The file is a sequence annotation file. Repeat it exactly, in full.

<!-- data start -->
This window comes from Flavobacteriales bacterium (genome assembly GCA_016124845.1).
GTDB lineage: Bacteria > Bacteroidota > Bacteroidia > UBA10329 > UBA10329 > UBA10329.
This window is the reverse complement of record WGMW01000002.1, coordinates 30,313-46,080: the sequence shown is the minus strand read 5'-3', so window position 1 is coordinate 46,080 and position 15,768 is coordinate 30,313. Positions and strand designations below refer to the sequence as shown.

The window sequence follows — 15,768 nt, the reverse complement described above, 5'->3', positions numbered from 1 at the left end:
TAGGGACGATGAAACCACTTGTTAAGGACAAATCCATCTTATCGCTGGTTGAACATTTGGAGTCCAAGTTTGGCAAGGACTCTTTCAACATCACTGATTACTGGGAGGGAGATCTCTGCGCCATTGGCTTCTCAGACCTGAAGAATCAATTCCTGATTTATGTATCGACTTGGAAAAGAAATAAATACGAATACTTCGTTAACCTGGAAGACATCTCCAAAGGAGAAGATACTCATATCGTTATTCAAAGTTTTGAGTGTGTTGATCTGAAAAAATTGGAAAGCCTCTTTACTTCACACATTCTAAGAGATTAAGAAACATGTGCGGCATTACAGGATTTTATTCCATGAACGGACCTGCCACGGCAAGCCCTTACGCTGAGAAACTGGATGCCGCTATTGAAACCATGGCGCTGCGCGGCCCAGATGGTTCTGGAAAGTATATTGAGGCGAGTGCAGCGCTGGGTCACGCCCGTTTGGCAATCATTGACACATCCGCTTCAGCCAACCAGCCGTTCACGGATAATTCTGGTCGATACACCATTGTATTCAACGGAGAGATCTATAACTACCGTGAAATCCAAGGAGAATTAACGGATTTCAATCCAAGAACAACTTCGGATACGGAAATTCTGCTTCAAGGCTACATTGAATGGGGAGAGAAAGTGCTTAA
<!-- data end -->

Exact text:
This window comes from Flavobacteriales bacterium (genome assembly GCA_016124845.1).
GTDB lineage: Bacteria > Bacteroidota > Bacteroidia > UBA10329 > UBA10329 > UBA10329.
This window is the reverse complement of record WGMW01000002.1, coordinates 30,313-46,080: the sequence shown is the minus strand read 5'-3', so window position 1 is coordinate 46,080 and position 15,768 is coordinate 30,313. Positions and strand designations below refer to the sequence as shown.

The window sequence follows — 15,768 nt, the reverse complement described above, 5'->3', positions numbered from 1 at the left end:
TAGGGACGATGAAACCACTTGTTAAGGACAAATCCATCTTATCGCTGGTTGAACATTTGGAGTCCAAGTTTGGCAAGGACTCTTTCAACATCACTGATTACTGGGAGGGAGATCTCTGCGCCATTGGCTTCTCAGACCTGAAGAATCAATTCCTGATTTATGTATCGACTTGGAAAAGAAATAAATACGAATACTTCGTTAACCTGGAAGACATCTCCAAAGGAGAAGATACTCATATCGTTATTCAAAGTTTTGAGTGTGTTGATCTGAAAAAATTGGAAAGCCTCTTTACTTCACACATTCTAAGAGATTAAGAAACATGTGCGGCATTACAGGATTTTATTCCATGAACGGACCTGCCACGGCAAGCCCTTACGCTGAGAAACTGGATGCCGCTATTGAAACCATGGCGCTGCGCGGCCCAGATGGTTCTGGAAAGTATATTGAGGCGAGTGCAGCGCTGGGTCACGCCCGTTTGGCAATCATTGACACATCCGCTTCAGCCAACCAGCCGTTCACGGATAATTCTGGTCGATACACCATTGTATTCAACGGAGAGATCTATAACTACCGTGAAATCCAAGGAGAATTAACGGATTTCAATCCAAGAACAACTTCGGATACGGAAATTCTGCTTCAAGGCTACATTGAATGGGGAGAGAAAGTGCTTAA